SACCOs advances loans at interest rates lower than those charged by other financial providers. In addition, SACCOs have the ability and opportunity to reach clients in areas that are unattractive to banks, such as rural or poor areas SACCO’s loan delinquency is measured because it indicates an increased risk of loss, warnings of operational problems, and may help predicting how much of the portfolio will eventually be lost because it never gets repaid. Majority of the SACCOs are facing rising rate of loans default. Though SACCOs take necessary action to appraise loan and use methods like credit rationing, rate of default is still growing. SACCOs incur huge funds to monitor and make loan recovery that in turn will affect its efficiency providing finance (Olando 2013). 

Loan default is defined as the failure to pay back a loan when due which may occur if the debtor is either unwilling or unable to pay its debt. Sacco’s societies grant loans based on member’s savings and guarantee from other members. The loan may be more or less than the savings of the borrower. Loans less than the member savings are secure and assure the repayment. Other members must guarantee loans in excess of the member’s savings. Unrecovered loans were considered delinquent and hence defaulted. Most SACCOs either have no loan policy and procedures or what exists is not very clear and comprehensive. There are cases where loan-aging analysis is hardly practiced, there are no provision for loan write offs and losses. No guidelines exist as to what to do in cases where a member defaults in loan repayment. Where they exist, they are inadequate to serve the purpose as intended. Practice like the one risk analysis management is therefore made impossible. Failure to prevent loans default risk has implication with sustainability and performance for rural SACCOS. If the SACCOS have large number of overdue loans implies that borrowers hold the capital of the SACCOS, hence this affect their operations. Those SACCOs that faces rising rate of default fails to issue new loans (Magali 2013).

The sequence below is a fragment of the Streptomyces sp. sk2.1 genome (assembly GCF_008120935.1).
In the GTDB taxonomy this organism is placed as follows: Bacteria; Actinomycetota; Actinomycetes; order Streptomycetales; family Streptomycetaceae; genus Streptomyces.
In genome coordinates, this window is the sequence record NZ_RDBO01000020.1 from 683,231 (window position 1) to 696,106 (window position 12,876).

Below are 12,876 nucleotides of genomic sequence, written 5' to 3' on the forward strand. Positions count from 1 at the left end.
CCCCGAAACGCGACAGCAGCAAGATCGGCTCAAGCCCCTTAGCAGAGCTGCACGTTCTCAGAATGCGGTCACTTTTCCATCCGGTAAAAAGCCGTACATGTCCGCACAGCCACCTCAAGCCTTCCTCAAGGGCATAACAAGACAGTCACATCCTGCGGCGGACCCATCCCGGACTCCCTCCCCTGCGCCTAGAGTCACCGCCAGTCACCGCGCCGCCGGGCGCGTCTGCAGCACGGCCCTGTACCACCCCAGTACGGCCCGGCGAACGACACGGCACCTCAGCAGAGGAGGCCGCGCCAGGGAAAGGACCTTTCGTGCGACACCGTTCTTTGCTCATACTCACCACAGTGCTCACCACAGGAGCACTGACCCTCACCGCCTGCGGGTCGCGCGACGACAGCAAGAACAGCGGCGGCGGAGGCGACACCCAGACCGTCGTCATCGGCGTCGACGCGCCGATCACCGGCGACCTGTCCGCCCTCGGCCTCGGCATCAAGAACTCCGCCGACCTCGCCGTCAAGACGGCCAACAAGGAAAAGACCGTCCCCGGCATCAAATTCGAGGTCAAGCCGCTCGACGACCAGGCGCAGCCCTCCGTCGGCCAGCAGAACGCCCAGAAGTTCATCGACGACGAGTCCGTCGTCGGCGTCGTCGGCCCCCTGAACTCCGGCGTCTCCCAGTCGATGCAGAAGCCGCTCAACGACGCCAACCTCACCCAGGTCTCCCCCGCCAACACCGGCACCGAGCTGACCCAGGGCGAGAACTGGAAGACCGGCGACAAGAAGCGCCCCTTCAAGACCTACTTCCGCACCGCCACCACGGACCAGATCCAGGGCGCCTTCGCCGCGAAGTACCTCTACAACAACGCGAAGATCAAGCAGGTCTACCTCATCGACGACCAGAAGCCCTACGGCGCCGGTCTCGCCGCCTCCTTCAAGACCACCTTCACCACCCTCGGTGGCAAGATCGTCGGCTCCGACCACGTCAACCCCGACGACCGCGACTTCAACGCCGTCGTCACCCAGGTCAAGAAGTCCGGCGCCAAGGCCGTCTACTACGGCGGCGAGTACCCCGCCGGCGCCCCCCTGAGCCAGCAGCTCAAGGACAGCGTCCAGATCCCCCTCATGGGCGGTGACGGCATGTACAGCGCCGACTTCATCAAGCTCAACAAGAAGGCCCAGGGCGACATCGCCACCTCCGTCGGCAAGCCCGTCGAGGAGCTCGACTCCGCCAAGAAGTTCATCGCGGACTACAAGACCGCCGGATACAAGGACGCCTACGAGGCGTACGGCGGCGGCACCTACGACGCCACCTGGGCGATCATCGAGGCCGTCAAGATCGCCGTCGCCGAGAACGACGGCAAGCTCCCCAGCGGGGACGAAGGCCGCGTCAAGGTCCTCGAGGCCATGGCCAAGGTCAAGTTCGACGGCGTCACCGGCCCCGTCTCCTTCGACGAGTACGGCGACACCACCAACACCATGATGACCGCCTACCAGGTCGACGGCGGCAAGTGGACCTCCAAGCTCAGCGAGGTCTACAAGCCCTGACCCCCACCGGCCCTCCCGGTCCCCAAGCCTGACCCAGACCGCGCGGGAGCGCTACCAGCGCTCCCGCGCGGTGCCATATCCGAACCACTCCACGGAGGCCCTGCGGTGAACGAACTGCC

The primary objective of credit unions is to satisfy the depository and borrowing needs of the members and failure to meet solvency, result in inability to finance even its operations. Magali (2013) argues that the large size loan has higher risk of default than the small one. Hence, the SACCOS should offer large size of loan to their members after deep analysis of credit risks mitigation techniques. Some of the SACCOS have installed technology in their operation systems. Effective management of the loan portfolio and the credit function is fundamental to a financial institution liquidity safety and financial soundness. However, lending technology, risk management, and MIS faces underutilization in most SACCOs. This is a significant challenge for the sector, given that large SACCOs have several thousand clients and a wide variety of products.